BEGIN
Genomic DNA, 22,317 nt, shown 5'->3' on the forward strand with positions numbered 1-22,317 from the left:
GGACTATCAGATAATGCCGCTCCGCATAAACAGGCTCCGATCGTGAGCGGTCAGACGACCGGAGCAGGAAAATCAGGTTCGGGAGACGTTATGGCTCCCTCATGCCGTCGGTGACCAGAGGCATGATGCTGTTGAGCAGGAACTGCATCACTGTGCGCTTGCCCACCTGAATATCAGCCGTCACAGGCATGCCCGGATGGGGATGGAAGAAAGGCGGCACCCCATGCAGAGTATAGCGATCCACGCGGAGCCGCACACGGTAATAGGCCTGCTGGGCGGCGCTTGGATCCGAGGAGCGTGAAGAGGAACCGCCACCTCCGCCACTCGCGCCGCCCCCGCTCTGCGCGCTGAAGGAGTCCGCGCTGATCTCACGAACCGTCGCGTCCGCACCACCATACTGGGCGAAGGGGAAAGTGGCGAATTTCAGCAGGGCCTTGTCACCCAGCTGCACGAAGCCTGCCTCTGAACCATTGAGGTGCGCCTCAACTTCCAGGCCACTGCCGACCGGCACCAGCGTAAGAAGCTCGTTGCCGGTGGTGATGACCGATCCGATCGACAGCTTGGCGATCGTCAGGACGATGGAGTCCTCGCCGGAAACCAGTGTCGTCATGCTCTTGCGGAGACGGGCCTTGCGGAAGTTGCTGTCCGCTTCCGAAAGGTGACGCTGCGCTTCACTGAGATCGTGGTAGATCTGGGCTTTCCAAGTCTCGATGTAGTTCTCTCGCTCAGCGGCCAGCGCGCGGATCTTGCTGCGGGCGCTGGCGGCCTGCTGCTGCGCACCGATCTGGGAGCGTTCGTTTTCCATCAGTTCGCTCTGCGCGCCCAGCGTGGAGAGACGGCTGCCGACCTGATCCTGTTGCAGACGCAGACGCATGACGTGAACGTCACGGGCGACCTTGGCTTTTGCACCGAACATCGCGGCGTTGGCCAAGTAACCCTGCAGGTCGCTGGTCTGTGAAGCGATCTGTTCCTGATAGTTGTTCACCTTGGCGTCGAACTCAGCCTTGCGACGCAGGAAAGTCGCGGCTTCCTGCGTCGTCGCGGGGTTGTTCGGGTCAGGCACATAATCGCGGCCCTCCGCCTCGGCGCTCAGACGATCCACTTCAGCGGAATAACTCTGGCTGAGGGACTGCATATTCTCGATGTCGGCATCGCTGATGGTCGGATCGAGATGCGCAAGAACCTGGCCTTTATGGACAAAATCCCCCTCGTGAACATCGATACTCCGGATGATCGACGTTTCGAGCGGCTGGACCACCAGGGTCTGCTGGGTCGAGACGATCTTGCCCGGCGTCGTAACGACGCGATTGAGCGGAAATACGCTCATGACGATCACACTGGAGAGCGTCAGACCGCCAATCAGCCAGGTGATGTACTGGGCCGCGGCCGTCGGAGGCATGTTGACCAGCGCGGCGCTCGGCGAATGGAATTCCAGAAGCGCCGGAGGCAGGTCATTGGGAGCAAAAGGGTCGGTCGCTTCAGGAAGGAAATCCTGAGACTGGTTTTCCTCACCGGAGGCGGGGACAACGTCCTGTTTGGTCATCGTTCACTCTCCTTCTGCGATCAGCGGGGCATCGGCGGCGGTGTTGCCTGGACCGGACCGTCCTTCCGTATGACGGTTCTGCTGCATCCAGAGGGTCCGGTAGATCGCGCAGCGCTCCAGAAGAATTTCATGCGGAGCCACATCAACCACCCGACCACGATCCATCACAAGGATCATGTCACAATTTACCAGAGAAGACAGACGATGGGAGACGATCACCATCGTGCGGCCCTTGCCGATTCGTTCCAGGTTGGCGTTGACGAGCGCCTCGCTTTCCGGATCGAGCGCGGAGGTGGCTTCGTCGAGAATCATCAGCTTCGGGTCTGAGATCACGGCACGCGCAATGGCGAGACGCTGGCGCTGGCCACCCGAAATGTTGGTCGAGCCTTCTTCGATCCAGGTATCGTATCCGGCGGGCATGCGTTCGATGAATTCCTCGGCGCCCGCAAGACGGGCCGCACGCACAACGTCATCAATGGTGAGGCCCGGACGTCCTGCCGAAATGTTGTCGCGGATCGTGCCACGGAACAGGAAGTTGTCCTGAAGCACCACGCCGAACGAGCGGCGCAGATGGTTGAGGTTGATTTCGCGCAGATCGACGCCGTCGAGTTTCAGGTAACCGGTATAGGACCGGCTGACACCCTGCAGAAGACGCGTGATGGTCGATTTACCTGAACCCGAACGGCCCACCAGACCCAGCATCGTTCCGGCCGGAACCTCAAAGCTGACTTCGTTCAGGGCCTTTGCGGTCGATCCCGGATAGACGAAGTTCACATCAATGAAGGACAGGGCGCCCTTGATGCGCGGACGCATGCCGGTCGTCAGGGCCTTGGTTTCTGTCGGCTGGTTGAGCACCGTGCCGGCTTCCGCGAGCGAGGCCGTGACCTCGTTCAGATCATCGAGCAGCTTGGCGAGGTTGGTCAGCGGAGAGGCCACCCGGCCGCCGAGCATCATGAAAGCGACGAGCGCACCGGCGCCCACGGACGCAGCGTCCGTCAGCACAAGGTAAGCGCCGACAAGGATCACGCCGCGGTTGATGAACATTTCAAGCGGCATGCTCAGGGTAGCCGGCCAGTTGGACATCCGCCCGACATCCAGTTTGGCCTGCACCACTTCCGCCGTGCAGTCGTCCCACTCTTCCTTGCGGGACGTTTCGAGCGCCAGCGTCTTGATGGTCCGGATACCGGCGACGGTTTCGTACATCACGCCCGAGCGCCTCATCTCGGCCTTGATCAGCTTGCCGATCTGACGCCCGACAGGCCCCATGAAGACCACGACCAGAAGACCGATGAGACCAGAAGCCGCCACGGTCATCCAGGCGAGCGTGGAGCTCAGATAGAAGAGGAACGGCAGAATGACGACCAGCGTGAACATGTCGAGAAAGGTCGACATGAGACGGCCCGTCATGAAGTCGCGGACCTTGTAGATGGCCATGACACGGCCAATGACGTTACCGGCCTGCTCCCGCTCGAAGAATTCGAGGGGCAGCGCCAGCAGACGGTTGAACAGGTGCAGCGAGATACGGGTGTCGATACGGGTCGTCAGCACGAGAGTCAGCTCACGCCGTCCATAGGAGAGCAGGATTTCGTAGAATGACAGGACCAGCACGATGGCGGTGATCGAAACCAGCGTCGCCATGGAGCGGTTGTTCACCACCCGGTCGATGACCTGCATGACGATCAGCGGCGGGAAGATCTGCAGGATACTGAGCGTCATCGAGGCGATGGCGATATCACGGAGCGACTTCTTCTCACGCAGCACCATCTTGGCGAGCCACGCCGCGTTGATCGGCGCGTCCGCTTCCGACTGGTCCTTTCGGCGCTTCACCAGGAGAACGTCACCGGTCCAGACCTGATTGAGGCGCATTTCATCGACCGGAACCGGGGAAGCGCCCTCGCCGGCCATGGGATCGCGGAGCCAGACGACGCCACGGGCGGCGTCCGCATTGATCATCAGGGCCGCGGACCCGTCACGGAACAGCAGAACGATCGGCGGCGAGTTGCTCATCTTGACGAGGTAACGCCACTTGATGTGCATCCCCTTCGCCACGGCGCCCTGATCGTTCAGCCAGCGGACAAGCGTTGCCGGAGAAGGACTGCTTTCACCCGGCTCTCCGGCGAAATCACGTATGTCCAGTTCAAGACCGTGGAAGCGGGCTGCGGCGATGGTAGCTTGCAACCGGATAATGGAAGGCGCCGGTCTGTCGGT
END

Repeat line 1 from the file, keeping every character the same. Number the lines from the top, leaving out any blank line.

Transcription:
Genomic DNA, 22,317 nt, shown 5'->3' on the forward strand with positions numbered 1-22,317 from the left: